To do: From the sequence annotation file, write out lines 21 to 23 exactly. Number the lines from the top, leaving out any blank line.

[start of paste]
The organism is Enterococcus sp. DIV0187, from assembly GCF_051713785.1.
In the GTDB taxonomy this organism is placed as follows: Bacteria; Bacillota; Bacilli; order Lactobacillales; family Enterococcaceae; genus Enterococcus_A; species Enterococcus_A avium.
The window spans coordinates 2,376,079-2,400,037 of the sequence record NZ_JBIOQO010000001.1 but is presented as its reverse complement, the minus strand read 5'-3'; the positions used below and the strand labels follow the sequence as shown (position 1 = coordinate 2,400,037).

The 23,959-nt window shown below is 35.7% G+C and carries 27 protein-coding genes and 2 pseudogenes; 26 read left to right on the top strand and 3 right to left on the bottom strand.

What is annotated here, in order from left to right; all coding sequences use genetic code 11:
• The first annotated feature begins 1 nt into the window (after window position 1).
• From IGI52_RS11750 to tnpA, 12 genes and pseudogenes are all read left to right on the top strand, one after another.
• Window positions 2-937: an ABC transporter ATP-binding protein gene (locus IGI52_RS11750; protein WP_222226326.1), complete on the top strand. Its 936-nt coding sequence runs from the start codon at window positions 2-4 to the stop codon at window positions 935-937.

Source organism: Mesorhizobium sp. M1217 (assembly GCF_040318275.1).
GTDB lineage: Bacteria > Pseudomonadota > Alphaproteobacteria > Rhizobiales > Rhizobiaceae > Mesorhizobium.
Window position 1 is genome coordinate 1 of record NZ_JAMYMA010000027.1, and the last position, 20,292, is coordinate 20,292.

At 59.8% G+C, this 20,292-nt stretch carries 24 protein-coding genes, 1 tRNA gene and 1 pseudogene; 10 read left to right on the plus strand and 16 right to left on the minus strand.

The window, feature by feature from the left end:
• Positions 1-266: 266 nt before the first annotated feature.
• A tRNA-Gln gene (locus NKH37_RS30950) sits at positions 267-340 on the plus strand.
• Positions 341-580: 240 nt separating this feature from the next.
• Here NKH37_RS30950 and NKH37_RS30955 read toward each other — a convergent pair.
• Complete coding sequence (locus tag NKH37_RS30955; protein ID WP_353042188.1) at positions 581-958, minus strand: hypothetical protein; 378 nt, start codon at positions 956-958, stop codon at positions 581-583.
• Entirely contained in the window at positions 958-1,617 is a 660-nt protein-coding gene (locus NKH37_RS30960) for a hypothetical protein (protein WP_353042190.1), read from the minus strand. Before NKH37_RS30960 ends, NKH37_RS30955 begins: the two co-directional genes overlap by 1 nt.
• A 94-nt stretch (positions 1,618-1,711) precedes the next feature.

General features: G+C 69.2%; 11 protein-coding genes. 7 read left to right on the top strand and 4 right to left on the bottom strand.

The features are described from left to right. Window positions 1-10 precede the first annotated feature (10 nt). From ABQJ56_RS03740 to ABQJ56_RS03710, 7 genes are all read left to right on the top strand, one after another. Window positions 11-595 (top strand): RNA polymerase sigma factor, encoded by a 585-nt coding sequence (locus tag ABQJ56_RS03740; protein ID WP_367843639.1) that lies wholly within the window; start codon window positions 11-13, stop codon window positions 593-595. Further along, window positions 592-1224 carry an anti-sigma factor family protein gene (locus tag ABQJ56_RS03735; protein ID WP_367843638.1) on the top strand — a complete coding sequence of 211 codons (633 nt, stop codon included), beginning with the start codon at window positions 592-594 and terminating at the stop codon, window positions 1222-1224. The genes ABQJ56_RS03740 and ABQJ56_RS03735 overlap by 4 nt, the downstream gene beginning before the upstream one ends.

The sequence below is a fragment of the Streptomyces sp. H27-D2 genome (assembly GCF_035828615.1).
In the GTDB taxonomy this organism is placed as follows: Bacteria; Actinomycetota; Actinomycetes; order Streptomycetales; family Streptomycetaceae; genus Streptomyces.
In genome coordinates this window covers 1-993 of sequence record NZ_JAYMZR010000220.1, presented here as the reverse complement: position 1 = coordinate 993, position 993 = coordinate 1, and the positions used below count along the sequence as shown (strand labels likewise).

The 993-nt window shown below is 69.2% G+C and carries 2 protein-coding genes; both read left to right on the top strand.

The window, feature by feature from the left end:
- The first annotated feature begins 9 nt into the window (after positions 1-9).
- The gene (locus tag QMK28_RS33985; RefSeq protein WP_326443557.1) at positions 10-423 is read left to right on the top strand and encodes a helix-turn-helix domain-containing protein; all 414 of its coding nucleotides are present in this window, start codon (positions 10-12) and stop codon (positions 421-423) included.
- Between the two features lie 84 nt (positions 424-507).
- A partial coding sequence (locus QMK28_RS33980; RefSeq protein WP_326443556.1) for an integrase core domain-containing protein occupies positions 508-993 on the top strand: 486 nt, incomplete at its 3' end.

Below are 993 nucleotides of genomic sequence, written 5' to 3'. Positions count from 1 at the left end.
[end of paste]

General features: G+C 69.2%; 11 protein-coding genes. 7 read left to right on the top strand and 4 right to left on the bottom strand.

The features are described from left to right. Window positions 1-10 precede the first annotated feature (10 nt). From ABQJ56_RS03740 to ABQJ56_RS03710, 7 genes are all read left to right on the top strand, one after another. Window positions 11-595 (top strand): RNA polymerase sigma factor, encoded by a 585-nt coding sequence (locus tag ABQJ56_RS03740; protein ID WP_367843639.1) that lies wholly within the window; start codon window positions 11-13, stop codon window positions 593-595. Further along, window positions 592-1224 carry an anti-sigma factor family protein gene (locus tag ABQJ56_RS03735; protein ID WP_367843638.1) on the top strand — a complete coding sequence of 211 codons (633 nt, stop codon included), beginning with the start codon at window positions 592-594 and terminating at the stop codon, window positions 1222-1224. The genes ABQJ56_RS03740 and ABQJ56_RS03735 overlap by 4 nt, the downstream gene beginning before the upstream one ends.

The sequence below is a fragment of the Streptomyces sp. H27-D2 genome (assembly GCF_035828615.1).